In a routine flyover in the Arctic ocean earlier this month, a NASA scientist photographed images of mysterious ice holes over the eastern Beaufort Sea. The holes appear to be the first of their kind ever captured on film, and researchers are struggling to understand what they are and how they got there.
NASA’s Operation IceBridge mission scientist John Sonntag captured the images on April 14, marking in his field log, “I don’t recall seeing this sort of thing elsewhere,” NASA reported. The holes were noted about 50 miles northwest of Canada’s Mackenzie River Delta, and although the main purpose of the trip was to make observations of sea ice, somehow the mysterious holes became the highlight of the trip.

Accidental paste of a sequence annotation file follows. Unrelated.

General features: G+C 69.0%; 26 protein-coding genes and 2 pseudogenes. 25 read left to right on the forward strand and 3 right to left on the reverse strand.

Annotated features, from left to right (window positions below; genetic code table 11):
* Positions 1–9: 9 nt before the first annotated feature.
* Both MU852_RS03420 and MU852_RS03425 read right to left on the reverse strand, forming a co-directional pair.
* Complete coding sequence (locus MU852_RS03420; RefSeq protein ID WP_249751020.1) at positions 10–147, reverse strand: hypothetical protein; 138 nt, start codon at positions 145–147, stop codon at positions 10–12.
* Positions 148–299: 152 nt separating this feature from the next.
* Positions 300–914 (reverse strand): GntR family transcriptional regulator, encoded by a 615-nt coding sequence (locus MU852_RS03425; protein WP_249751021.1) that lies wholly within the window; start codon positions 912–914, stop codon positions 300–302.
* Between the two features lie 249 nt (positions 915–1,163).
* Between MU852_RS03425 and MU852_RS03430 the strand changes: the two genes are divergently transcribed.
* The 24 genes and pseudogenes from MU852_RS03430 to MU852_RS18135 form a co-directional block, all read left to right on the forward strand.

Fellow IceBridge project scientist Nathan Kurtz explained that while he can tell from the image that the holes exist in the area of thin ice, he’s still not sure what created them.“I’m not sure what kind of dynamics could lead to the semi-circle shaped features surrounding the holes. I have never seen anything like that before,” said Kurtz, NASA reported.
Walt Meier, a scientist at the National Snow and Ice Data Center suggested that the circles may be a result of water washing over the snow and ice as seals surface for air. “Or it could be a sort of drainage feature that results from when the hole is made in the ice,” Meier told NASA.
Chris Shuman, a the University of Maryland at Baltimore County glaciologist based at NASA’s Goddard Space Flight Center instead suggested the holes may be the result of warm water melting through the arctic ocean, either from warm springs, groundwater flowing from the inland mountains or from certain currents making its way to the ocean’s surface.
At the moment, with only a photograph, what caused the holes will remain a mystery. At least until more information about the holes can be gathered.